my men and horses. I held my position for about half an hour longer, when, finding that our batteries had been engaged on my right had left the field, and that our infantry was also retiring, and the enemy crowding in on both flanks of my battery, I limbered up my guns and moved off at a trot to the ground immediately a very destructive fire from the enemy's line, then advancing, and distant about 250 yards on my flank. The fire was galling in teh extreme. Many of my bravest and best men fell, and, in order to save my guns, I was obliged to leave the brave fellows on the field.
When I arrived near the brick building before mentioned, Major-General Sickles, then on the ground, through his chief of corps artillery, Captain G. E. Randolph, assigned me to a position in order to check the advance of the enemy, who was then pressing on in front and both flanks. I loaded the guns with canister, and reserved my fire until the enemy was within 350 yards of my position, and then opened with terrible effect, causing their troops to break and take to the cover of the woods on my left and front, where we followed them with solid shot until the ammunition in the limbers was exhausted. Then, with the aid of my few remaining men and horses, the debris of my battery was drawn from the field, my men cheering, under a heavy fire from three of teh enemy's batteries, one on the Plank road in front of my right, one on teh left and rear, and another on the left and front of my battery.
When leaving the field, I was obliged for want of horses - many of the pieces and caissons having but two and three, and they, in many instances, wounded - to abandon a caisson; also five wheels, which were shattered by solid shot and changed under fire.
My loss in men was as follows: Killed, 7 enlisted men; wounded, 1 officer (Lieutenant Arnold) and 38 enlisted men; also 59 horses killed and disabled. The loss in men was probably greater than that of any other battery during the war; that is, in proportion to my numbers, as I took into action about 120 men.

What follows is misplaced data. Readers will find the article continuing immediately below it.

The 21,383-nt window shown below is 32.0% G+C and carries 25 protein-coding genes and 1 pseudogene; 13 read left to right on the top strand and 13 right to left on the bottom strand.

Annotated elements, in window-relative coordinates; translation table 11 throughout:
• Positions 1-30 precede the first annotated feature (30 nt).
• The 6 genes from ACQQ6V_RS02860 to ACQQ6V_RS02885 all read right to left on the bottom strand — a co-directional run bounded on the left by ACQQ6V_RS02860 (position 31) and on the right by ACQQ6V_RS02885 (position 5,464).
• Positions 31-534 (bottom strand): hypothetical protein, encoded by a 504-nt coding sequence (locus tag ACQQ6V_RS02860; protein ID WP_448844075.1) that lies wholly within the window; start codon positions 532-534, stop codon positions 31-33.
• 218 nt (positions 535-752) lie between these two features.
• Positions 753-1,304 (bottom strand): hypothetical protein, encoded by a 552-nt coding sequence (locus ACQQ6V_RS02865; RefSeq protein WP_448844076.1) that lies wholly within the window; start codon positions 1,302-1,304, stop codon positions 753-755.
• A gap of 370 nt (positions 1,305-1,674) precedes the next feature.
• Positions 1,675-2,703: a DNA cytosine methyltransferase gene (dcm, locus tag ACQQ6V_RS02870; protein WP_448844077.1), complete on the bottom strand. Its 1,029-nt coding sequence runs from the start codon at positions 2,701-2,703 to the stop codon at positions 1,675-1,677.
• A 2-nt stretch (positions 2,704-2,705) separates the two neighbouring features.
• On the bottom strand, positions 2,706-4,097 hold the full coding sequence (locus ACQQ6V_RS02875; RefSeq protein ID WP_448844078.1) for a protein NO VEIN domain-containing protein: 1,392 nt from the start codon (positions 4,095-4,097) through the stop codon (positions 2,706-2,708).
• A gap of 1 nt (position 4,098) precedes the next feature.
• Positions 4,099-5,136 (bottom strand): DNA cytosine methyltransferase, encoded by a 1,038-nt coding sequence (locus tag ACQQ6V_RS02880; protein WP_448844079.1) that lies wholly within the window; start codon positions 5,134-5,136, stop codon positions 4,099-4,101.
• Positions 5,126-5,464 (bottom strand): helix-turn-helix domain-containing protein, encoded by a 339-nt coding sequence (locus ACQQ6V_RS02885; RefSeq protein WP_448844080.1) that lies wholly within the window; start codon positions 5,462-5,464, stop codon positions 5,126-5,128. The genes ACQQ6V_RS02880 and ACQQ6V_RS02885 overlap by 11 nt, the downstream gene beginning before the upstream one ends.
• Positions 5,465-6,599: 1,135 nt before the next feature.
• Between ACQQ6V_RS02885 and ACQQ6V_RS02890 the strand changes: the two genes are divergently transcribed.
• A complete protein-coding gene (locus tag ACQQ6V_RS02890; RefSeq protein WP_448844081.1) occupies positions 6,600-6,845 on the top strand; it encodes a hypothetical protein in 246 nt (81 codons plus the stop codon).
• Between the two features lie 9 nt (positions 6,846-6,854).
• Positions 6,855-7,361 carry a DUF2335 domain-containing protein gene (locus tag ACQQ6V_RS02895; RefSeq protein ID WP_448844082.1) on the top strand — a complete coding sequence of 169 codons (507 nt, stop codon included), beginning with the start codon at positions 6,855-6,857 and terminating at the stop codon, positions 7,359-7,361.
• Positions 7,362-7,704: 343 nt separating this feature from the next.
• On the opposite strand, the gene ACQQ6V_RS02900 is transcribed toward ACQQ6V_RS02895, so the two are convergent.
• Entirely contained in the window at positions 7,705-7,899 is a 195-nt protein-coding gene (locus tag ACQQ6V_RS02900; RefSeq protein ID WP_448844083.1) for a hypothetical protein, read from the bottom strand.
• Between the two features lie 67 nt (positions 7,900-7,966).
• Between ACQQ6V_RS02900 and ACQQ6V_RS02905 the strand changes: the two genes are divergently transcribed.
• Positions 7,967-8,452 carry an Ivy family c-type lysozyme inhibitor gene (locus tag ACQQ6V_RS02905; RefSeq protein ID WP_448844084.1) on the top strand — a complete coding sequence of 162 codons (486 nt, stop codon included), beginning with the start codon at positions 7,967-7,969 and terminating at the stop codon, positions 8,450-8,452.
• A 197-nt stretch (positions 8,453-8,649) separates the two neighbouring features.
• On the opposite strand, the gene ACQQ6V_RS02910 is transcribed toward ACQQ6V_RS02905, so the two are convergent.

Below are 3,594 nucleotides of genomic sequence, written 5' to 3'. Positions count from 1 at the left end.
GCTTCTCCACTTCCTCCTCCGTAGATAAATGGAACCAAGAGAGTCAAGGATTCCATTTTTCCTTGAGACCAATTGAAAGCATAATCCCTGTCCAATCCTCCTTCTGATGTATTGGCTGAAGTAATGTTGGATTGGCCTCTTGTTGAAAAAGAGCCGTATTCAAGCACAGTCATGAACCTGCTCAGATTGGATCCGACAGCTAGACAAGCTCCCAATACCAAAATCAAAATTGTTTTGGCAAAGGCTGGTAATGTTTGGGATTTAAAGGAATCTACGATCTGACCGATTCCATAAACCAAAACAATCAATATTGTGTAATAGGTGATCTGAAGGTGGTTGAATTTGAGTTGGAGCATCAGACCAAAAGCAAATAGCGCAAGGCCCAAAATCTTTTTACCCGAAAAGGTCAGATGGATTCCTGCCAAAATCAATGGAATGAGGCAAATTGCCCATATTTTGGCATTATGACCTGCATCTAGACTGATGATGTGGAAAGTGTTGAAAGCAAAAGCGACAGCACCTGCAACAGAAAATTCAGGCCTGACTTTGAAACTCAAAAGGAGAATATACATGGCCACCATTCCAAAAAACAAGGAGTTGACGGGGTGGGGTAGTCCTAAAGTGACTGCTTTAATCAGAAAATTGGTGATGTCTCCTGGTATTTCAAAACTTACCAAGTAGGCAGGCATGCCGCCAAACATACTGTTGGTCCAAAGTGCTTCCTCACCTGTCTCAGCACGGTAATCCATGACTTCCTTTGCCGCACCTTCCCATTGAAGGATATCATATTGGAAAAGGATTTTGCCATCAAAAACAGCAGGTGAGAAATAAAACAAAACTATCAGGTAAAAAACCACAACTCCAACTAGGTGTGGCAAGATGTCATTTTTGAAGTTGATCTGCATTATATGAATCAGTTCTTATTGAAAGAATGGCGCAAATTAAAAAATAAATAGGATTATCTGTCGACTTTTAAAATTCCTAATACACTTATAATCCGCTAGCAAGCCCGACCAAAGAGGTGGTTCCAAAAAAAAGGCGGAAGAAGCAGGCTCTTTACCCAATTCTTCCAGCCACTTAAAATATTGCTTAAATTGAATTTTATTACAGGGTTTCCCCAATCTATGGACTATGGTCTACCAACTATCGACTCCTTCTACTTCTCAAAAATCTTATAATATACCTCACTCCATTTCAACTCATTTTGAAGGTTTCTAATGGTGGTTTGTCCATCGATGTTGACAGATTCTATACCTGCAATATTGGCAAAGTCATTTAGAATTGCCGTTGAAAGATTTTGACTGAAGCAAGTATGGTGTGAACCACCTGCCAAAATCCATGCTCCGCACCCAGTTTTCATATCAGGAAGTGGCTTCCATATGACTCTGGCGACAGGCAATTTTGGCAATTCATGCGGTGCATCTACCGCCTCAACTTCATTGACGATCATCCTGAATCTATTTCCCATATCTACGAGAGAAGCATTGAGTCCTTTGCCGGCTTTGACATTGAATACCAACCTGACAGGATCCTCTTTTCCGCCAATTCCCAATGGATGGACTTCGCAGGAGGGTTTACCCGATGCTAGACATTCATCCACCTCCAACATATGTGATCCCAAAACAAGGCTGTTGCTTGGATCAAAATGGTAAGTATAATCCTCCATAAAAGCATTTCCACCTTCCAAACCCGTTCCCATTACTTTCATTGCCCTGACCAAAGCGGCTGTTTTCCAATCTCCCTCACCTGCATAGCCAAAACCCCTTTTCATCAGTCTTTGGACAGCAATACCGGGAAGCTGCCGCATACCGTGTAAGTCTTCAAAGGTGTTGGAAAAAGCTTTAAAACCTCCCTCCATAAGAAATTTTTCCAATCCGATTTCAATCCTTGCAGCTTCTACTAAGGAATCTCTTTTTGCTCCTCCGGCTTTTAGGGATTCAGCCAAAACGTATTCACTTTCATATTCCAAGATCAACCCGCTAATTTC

Of the conduct of officers and men I cannot speak in too high terms. Without a single exception it was heroic, and reflects credit on the battery and the service in general. It will be a pleasant duty for me, as soon as time will permit, to recommend to the attention of the general commanding such cases of particular merit as will be considered deserving of acknowledgment by promotion by brevets and by the bestowal of medals of honor. This is due to the brave men by whose untiring efforts I was enabled to save my guns and deal destruction to the enemy.
I am, sir,very respectfully, your obedient servant,
F. W. SEELEY,
First Lieutenant Fourth Artillery, Commanding Battery K.
Captain GEORGE E. RANDOLPH, Chief of Art., 3rd Army Corps.
No. 159. Report of Captain Henry R. Dalton, Assistant Adjutant-General, Third Division.
HDQRS. THIRD DIV., THIRD ARMY CORPS, May 10, 1863.
SIR: I have the honor to forward the following report of the part taken by the Third Division, Third Army Corps, in the recent battles near chancellorsville, Va.:
It is unnecessary to relate in detail the march of the division to the